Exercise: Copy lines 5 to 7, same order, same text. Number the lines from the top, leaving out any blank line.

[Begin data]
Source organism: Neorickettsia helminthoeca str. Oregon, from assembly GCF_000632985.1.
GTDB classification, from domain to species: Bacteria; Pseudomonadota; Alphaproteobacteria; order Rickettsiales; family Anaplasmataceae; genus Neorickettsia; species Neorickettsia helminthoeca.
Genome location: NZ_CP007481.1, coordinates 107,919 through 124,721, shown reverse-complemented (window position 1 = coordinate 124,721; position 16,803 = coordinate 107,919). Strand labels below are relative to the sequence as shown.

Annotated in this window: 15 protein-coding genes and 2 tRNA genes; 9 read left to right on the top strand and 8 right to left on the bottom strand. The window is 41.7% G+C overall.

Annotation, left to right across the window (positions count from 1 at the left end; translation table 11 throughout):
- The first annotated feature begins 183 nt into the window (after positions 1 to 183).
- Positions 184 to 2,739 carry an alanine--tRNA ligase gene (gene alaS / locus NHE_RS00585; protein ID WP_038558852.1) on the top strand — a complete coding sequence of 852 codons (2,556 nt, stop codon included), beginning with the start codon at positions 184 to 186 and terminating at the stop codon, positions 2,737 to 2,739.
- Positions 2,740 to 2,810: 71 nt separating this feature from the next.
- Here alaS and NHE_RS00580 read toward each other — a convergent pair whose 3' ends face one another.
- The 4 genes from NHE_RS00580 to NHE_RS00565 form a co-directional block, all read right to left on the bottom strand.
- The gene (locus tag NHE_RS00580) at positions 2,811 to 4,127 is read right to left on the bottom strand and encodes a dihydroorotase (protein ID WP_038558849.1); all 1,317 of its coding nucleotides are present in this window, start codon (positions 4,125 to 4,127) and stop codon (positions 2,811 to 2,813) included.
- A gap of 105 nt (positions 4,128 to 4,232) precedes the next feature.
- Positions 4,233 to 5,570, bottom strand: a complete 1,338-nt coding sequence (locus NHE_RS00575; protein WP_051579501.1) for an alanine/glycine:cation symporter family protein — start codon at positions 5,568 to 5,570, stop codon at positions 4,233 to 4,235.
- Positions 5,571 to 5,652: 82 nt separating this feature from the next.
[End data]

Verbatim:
Annotation, left to right across the window (positions count from 1 at the left end; translation table 11 throughout):
- The first annotated feature begins 183 nt into the window (after positions 1 to 183).
- Positions 184 to 2,739 carry an alanine--tRNA ligase gene (gene alaS / locus NHE_RS00585; protein ID WP_038558852.1) on the top strand — a complete coding sequence of 852 codons (2,556 nt, stop codon included), beginning with the start codon at positions 184 to 186 and terminating at the stop codon, positions 2,737 to 2,739.